Meteorite collection -- Orange County, Calif. Register article:  "In just eight years, [Dave] Radosevich, 42, of Garden Grove has amassed more than 300 meteorites... Most meteorites hail from the Asteroid Belt beyond Mars. But Allende is believed to come from deeper space."

21
June
2006
Haviland meteorite festival -- Pratt County, Kans. Tribune article:  "The entire community of Haviland is gearing up for its first ever Meteorite Festival, 'Ab Astra: From the Stars,' July 7-8 on the Barclay College campus... The Arnold meteorite and others will be on display to the public, and visitors are encouraged to bring their own finds in for meteorite expert Dr. Don Stimpson to examine."

20
June
2006
Planetary defense proposal -- Space.com article:  "French scientists have suggested using one asteroid to destroy another rather than letting Earth get pummeled... The new idea is to capture a relatively small asteroid [and] gradually direct the asteroid to a Lagrange point [to be held there] until needed."
June 19th Ohio event -- New Philadelphia, Ohio Times-Reporter article:  Report of "a deafening boom about 12:40 a.m. Monday" and "a marvelous fireball with red streaks in the sky."

19
June
2006
Undergrad spots lunar impact -- Philadelphia, Penn. Evening Bulletin article:  "NASA's Meteoroid Environment Office released footage capturing a lunar meteoroid impact, only the second time such an event was recorded on film." See also Science@NASA news item from 13 June as well as 28 April and 23 Dec.

17-18
June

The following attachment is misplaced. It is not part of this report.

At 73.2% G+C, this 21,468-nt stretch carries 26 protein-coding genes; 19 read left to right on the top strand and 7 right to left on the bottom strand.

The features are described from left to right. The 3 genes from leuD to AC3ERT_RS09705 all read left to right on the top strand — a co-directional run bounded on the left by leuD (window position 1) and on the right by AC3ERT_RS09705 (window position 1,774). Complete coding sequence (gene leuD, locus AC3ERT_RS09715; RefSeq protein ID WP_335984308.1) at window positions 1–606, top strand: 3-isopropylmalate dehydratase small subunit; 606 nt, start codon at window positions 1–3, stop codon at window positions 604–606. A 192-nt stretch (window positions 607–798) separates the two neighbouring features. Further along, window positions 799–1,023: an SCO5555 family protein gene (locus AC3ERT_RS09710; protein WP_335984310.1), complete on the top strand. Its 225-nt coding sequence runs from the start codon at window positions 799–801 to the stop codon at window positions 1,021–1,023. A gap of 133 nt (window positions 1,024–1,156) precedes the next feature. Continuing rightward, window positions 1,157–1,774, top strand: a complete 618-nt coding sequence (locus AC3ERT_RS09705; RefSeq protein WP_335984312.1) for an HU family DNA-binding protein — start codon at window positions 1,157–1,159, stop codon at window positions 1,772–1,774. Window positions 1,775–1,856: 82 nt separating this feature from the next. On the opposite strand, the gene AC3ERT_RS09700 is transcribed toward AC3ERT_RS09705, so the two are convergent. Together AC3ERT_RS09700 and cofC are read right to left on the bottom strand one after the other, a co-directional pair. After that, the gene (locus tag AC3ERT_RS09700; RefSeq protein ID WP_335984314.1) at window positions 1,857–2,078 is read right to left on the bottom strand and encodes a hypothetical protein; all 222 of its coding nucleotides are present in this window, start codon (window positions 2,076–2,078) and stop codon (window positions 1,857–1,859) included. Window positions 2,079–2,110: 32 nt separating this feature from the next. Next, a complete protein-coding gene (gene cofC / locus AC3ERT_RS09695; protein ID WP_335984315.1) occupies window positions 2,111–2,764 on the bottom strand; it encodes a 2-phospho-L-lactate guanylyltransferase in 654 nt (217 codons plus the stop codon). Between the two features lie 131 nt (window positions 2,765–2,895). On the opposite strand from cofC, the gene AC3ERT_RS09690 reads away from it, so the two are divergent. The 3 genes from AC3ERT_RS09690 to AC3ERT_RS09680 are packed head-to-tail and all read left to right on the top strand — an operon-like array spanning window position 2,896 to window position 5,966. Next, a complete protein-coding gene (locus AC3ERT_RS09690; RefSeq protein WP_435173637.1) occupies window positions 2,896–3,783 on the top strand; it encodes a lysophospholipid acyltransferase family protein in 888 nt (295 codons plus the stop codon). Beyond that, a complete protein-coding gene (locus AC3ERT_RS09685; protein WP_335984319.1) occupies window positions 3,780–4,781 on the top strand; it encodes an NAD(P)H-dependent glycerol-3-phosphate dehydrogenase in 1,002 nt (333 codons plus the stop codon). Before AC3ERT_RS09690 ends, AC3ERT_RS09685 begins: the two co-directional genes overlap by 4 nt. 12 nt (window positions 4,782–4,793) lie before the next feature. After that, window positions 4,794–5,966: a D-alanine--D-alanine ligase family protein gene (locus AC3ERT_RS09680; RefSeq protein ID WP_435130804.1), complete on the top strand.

2006
Meteorite pieces return to N.D. -- AP wire story at Grand Forks, N.D. Herald:  "The Richardton meteorite is the only meteorite fall ever witnessed in North Dakota." Article also available from Minneapolis, Min. WCCO-TV here.

9-17
June
2006
June 7th northern Norway event

15
June
2006
Main Belter 2002 JF56 flyby -- New Horizons news release:  The "first spacecraft to Pluto tested its tracking and imaging capabilities this week on asteroid 2002 JF56, a relatively tiny space rock orbiting in the asteroid belt." Closest approach "occurred at 4:05 UTC on June 13, at distance of 101,867 kilometers" (0.27 lunar distance) and "the asteroid (with an estimated diameter of about 2.5 kilometers) appears as a bright, barely resolved pinpoint of light against the background of space." There is more about this passage at the New Horizons Web site in "The PI's Perspective" from June 1st.
Three Neptune Trojans found -- Carnegie Institution news release:  "Evidence suggests that the Neptune Trojans are more numerous than either the asteroids in the main belt or the Jupiter Trojans... All four of the known Neptune Trojans reside in the planet's leading Lagrangian point... The very existence of [one newly found highly-inclined object] suggests that there are many more like it, and that Neptune's Trojans as a whole occupy thick clouds with complex, interlaced orbits." See also the MPC/CBAT Neptune Trojans list.